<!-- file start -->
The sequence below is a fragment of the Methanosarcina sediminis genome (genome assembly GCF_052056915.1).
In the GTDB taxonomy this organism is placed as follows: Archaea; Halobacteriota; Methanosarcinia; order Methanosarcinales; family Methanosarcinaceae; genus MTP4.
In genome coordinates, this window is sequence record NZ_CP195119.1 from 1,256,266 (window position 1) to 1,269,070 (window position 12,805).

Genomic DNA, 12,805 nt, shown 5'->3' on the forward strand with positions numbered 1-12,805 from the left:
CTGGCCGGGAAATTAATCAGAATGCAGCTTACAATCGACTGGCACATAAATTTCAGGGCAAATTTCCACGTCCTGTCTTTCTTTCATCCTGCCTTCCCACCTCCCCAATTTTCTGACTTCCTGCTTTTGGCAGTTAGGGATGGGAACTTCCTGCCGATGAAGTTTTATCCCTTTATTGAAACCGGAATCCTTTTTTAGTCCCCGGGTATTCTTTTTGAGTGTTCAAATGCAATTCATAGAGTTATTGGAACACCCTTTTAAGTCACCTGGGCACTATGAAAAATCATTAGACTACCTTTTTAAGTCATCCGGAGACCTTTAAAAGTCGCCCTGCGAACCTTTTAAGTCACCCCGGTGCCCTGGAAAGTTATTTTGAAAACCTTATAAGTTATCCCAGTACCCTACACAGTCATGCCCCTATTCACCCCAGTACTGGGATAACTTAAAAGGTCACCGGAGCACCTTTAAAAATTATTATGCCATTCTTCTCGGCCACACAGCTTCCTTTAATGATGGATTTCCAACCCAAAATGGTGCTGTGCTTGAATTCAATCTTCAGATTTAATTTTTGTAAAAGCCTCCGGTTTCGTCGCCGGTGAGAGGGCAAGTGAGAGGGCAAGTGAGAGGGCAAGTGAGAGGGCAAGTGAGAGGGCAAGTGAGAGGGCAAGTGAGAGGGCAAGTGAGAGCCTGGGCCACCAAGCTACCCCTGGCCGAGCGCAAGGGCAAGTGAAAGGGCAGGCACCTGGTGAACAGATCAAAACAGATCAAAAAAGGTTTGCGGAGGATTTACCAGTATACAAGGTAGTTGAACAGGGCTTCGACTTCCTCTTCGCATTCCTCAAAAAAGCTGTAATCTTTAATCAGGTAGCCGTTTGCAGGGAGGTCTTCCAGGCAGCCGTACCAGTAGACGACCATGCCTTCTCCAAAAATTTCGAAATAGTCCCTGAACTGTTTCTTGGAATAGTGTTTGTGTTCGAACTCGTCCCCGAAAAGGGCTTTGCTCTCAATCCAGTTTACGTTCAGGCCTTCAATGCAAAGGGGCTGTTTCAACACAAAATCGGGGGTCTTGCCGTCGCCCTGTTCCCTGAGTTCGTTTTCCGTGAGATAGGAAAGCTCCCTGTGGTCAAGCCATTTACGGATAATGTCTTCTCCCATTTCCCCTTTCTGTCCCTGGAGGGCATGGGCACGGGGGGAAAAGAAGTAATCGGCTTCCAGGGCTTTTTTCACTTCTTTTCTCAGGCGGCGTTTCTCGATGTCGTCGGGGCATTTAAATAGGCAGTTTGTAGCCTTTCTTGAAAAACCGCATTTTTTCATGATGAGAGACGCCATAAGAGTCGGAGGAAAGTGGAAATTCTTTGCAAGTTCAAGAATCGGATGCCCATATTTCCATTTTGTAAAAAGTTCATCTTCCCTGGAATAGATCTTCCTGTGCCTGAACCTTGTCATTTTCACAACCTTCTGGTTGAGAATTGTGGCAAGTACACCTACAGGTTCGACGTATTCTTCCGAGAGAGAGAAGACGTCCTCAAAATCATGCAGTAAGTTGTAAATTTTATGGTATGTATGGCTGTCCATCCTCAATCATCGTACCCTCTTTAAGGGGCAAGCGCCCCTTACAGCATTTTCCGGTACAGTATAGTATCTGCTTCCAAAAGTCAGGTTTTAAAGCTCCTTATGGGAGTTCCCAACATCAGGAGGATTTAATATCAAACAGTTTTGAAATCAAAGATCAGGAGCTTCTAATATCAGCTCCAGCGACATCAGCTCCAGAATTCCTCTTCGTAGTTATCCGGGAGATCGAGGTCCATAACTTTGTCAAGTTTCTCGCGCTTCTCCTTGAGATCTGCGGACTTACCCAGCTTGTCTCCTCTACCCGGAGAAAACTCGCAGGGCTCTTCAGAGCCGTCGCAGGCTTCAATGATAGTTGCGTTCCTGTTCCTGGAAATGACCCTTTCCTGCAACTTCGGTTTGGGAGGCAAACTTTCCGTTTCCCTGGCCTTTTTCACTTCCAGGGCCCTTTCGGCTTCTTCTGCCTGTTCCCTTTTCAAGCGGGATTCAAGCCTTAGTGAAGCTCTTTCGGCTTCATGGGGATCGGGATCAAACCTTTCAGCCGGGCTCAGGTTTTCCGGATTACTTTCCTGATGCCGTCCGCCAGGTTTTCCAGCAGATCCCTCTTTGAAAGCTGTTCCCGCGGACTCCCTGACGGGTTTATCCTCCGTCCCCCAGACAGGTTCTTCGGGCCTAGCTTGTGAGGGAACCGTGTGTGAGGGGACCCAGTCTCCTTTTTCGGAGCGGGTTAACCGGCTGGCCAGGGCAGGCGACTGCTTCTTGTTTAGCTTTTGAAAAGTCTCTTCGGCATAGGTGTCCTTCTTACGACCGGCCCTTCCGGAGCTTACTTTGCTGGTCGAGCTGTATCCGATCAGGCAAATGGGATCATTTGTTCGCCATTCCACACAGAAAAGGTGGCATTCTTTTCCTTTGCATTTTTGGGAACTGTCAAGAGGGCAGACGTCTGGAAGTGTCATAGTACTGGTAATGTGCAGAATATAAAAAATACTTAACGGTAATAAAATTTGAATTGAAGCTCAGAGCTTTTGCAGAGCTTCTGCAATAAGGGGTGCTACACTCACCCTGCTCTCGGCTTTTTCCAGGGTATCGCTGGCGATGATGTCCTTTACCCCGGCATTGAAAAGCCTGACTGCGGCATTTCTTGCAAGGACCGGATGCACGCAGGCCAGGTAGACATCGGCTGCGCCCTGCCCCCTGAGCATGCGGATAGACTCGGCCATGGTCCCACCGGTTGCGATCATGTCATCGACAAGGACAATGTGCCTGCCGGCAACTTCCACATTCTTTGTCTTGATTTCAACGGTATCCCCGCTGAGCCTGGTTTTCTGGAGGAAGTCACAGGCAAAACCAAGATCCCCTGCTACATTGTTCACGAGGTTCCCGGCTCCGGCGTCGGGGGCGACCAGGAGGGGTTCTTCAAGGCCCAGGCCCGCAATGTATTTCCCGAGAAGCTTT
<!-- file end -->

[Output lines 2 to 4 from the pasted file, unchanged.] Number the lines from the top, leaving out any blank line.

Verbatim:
In the GTDB taxonomy this organism is placed as follows: Archaea; Halobacteriota; Methanosarcinia; order Methanosarcinales; family Methanosarcinaceae; genus MTP4.
In genome coordinates, this window is sequence record NZ_CP195119.1 from 1,256,266 (window position 1) to 1,269,070 (window position 12,805).

Genomic DNA, 12,805 nt, shown 5'->3' on the forward strand with positions numbered 1-12,805 from the left: